Finding unspoiled nature is rare, especially in highly developed countries. So how can we protect it, how can we deal with the economic or political interests that stand in the way? Let’s have a look at Germany and an amazing example of building a new Greenbelt.
The German Greenbelt is the product of a unique development along the former inner German border between eastern and western Germany. The green band has an extension of 1,400 kilometers, is between 50 and 200 meters wide and home of thousands of species, many of them endangered.
Times of change
After the Second World War Germany was divided into two countries, East Germany and West Germany. It took nearly 40 years until Germany was reunited in 1990. The inner German border that separated the two countries wasn’t only a border but literally it was a ‘death zone’. Nobody was allowed to enter it and in fact, a lot of people were shot for go into while trying to flee from East Germany. For decades almost nobody entered the strip with its military installations like fences, walls, minefields, guard towers, and bunkers with automated guns (see picture: inner German border).
For the nature, however, this death zone became a life zone. There was almost no traffic, no infrastructure, no farming, no use of fertilizers or pesticides. And as keeping the vegetation cut so border guards can see across easily, the area couldn’t become a forest and thus preserved wildlife that needs open land.
Unique natural habitat
Already in the early Seventies ornithologists (birdwatchers) on both sides of the border spotted birds that were on the German Red List, a list of endangered species. Protecting this unique habitat became an important goal of biologists and environmentalists alike. Only a few months after the fall of the Wall, in December 1989, a grassroots movement came to life with the aim of protecting this fantastic habitat in the middle of Europe (see picture: German Greenbelt, All rights: Klaus Leidorf).
The mission was a huge challenge: Many people in Germany wanted to get rid of the frontier, because they wanted a new start and overcome all signs of separation. Farmers started to re-cultivate the land, the government built new roads and rail tracks, and negotiations about the ownership of the land began Therefore not everybody was convinced of the idea building a big natural reserve.
Start of the German Greenbelt
The only way to persuade and inspire people was real passion, convincing facts and strong partnerships. An important step was building an inventory of the ecosystem – with outstanding results: numerous birds, animals, insects and plants were found that existed nowhere else in Germany, for example more than 1,000 birds from Germany’s Red List and even some species that thought to be extinct. You can find the European otter as well as black storks, white-tailed eagles (see picture) and moot frogs.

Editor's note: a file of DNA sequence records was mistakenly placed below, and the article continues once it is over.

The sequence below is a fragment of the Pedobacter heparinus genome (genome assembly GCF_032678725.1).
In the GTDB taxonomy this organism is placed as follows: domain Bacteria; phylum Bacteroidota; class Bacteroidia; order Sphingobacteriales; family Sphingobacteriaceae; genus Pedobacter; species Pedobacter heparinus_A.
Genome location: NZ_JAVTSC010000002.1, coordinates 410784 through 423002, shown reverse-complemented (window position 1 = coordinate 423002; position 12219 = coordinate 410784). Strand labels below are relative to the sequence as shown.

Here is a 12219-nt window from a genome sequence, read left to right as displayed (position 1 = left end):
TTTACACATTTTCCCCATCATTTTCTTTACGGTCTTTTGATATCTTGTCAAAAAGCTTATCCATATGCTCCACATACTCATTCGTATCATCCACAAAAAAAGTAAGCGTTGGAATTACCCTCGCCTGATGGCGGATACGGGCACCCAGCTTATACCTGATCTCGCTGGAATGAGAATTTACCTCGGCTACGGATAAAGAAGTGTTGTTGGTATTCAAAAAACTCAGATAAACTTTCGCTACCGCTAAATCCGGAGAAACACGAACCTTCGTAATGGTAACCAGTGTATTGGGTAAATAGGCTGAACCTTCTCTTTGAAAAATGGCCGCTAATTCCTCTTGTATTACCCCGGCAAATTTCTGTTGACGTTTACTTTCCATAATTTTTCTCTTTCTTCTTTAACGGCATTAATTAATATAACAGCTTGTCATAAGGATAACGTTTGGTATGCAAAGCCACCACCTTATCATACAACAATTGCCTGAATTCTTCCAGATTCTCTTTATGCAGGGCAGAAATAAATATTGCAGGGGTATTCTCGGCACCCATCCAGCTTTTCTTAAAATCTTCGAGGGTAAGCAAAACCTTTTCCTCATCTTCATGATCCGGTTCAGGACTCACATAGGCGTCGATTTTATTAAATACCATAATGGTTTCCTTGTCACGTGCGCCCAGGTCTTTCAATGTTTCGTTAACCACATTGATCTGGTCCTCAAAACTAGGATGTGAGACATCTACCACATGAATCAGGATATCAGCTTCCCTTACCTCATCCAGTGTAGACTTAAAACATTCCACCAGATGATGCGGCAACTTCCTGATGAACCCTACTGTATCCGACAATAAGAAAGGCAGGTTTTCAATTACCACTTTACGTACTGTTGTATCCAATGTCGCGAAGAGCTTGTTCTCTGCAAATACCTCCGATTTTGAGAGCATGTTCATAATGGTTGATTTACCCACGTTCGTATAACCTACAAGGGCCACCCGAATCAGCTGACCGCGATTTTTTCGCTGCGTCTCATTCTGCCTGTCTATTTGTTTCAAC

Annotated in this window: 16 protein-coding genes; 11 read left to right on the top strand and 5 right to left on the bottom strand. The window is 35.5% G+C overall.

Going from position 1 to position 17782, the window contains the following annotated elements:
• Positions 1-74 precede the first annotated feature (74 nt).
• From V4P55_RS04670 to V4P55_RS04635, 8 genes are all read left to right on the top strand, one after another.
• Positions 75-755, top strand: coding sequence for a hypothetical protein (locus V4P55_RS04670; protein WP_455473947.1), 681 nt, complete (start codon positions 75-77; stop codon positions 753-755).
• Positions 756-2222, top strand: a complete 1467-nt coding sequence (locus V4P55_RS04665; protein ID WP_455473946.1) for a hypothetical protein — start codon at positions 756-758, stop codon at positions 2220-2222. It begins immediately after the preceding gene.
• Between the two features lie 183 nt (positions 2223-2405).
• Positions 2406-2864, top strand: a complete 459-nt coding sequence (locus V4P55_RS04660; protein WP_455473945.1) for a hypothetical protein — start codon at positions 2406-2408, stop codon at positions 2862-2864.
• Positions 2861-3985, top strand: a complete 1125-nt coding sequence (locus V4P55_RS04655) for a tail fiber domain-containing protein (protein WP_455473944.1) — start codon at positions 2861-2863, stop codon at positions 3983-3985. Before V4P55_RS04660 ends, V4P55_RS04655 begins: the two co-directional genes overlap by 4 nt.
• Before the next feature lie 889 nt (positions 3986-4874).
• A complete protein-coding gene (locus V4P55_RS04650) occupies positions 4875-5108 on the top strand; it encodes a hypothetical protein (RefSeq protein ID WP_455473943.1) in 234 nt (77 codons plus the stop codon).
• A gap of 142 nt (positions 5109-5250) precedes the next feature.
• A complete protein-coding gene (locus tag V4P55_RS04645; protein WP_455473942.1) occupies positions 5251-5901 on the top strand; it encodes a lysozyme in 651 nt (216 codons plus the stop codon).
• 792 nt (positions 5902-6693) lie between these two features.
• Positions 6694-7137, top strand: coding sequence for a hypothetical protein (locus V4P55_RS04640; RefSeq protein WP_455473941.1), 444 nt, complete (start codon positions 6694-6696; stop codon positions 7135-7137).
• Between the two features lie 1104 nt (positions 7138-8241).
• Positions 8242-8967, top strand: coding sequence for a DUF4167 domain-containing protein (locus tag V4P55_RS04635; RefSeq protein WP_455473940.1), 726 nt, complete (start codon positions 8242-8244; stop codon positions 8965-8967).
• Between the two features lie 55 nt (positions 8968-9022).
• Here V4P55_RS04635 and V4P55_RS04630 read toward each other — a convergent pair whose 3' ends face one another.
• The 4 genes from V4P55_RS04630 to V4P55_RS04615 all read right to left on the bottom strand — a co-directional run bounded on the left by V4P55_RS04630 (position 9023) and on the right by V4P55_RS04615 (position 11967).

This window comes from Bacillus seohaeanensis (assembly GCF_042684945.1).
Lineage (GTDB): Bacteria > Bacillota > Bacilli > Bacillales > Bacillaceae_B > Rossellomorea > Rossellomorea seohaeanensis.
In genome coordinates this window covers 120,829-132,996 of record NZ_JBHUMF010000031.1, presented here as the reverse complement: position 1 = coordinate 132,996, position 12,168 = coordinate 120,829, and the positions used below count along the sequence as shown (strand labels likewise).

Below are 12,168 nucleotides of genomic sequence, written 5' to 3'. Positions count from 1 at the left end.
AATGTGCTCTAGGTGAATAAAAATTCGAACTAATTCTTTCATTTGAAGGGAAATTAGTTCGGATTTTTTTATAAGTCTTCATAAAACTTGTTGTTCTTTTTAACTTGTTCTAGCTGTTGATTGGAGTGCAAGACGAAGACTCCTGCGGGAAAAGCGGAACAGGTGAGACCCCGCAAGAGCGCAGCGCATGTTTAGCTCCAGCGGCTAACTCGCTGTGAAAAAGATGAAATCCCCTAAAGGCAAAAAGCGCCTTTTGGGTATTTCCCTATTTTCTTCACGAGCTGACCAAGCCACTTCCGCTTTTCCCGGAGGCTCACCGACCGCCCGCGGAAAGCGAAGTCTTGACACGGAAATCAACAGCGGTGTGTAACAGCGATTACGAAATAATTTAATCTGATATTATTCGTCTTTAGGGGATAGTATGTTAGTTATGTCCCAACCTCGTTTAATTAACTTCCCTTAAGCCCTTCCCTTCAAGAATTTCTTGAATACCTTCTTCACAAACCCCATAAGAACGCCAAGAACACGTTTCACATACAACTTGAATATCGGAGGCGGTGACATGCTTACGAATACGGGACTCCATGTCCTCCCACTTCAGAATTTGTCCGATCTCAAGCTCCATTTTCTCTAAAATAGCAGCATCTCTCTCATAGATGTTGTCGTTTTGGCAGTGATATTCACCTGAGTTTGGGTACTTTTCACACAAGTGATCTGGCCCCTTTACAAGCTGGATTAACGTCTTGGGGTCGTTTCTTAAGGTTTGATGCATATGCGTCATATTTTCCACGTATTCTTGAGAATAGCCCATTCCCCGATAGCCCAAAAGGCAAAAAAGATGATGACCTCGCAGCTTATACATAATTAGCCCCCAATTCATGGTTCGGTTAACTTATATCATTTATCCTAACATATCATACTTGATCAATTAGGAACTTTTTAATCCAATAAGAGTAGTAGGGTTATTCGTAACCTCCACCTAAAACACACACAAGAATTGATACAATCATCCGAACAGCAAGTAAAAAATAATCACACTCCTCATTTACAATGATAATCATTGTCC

To increase the power of the movement functional structures were defined. The German Greenbelt became a project of ‘Bund Naturschutz’ (Alliance for Nature Protection), one of Germany's largest environmental groups with an impressive political network and a highly respected expertise. Their accomplishments included that about two thirds of the German Greenbelt became nature reserves, so no farming or other development is allowed.
And of course money was required to buy the land; more than 60 million Euros. In 2002 the former president of the Soviet Union, Mikhail Gorbatchev, endorsed the idea of the green band by buying a “Greenbelt share”: A great success for the German Greenbelt and an incentive for many people supporting not only the idea, but also donating money.
Greenbelt goes Europe
The German Greenbelt has existed for more than 20 years and has become the backbone of the European Ecological Network. As the dead zone existed not only in Germany, but – in a modified from – along the so called Iron Curtain, the former frontier between western and eastern Europe, the idea of building an European Greenbelt has many supporters (see map of European Greenbelt).
The Green Belt now spans 24 countries, running for about 12,500 kilometers from Barrents Sea to the Black Sea. In the north it starts between Norway and Russia and goes all the way south to Bulgaria, Greece and Turkey. The Green Belt connects National Parks, Nature Parks, Biosphere Reserves and transboundary protected areas as well as non-protected areas and it supports regional nature conservation initiatives. One of the visions of the European Greenbelt is, that the endangered species living there like wolf, bear lynx or river otters will use the Greenbelt as a route for migration.
Take your time, but never give up!
The development of the Greenbelt was a huge effort – for all the people fighting for it as well as for the nature. In my opinion there are some important keys to success such as:
- Highly engaged and experienced people who are willing to volunteer,
- Strong international, political and scientific partnerships,
- Effective organizational structures, and
- Persistence and patience.
Can you imagine, that even 18 years after the border barrier was removed, forest deer still refused to cross the frontier in certain parts? Well, it takes a time to transform a great idea into reality, but once you started you will find a never known richness of opportunities.
Want to read more?
German and European Greenbelt:
Greenbelt in Ontario, Canada:
About the author:
I’m Diana Scharl, a Volunteer at the Greenbelt Foundation. In my ‘real life’ I’m a public relations manager in Germany and I’m visiting Canada for two months – a fantastic experience. I’ve got the great opportunity to work with the Greenbelt Foundation in Toronto not only to improve my English skills, but also to gather international experience and exchanges ideas. For the Foundation’s blog I want to tell about some of my impressions and thoughts. I hope you enjoy it.